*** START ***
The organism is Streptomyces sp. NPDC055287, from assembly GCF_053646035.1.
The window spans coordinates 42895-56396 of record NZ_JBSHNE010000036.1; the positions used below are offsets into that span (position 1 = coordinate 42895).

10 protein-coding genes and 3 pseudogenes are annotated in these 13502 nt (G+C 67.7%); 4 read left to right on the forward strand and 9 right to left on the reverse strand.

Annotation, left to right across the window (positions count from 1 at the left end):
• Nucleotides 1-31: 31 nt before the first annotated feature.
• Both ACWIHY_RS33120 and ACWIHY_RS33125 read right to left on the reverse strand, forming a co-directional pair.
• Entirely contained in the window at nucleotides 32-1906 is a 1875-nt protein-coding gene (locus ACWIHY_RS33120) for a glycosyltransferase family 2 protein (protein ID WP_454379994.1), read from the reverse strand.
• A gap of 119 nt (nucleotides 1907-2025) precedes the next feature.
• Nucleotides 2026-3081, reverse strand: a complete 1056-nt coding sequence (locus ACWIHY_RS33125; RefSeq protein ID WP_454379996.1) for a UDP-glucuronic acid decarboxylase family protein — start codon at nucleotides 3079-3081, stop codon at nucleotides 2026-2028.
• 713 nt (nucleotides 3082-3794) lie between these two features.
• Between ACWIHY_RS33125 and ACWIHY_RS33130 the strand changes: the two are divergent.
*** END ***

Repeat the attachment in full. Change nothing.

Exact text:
The organism is Streptomyces sp. NPDC055287, from assembly GCF_053646035.1.
The window spans coordinates 42895-56396 of record NZ_JBSHNE010000036.1; the positions used below are offsets into that span (position 1 = coordinate 42895).

10 protein-coding genes and 3 pseudogenes are annotated in these 13502 nt (G+C 67.7%); 4 read left to right on the forward strand and 9 right to left on the reverse strand.

Annotation, left to right across the window (positions count from 1 at the left end):
• Nucleotides 1-31: 31 nt before the first annotated feature.
• Both ACWIHY_RS33120 and ACWIHY_RS33125 read right to left on the reverse strand, forming a co-directional pair.
• Entirely contained in the window at nucleotides 32-1906 is a 1875-nt protein-coding gene (locus ACWIHY_RS33120) for a glycosyltransferase family 2 protein (protein ID WP_454379994.1), read from the reverse strand.
• A gap of 119 nt (nucleotides 1907-2025) precedes the next feature.
• Nucleotides 2026-3081, reverse strand: a complete 1056-nt coding sequence (locus ACWIHY_RS33125; RefSeq protein ID WP_454379996.1) for a UDP-glucuronic acid decarboxylase family protein — start codon at nucleotides 3079-3081, stop codon at nucleotides 2026-2028.
• 713 nt (nucleotides 3082-3794) lie between these two features.
• Between ACWIHY_RS33125 and ACWIHY_RS33130 the strand changes: the two are divergent.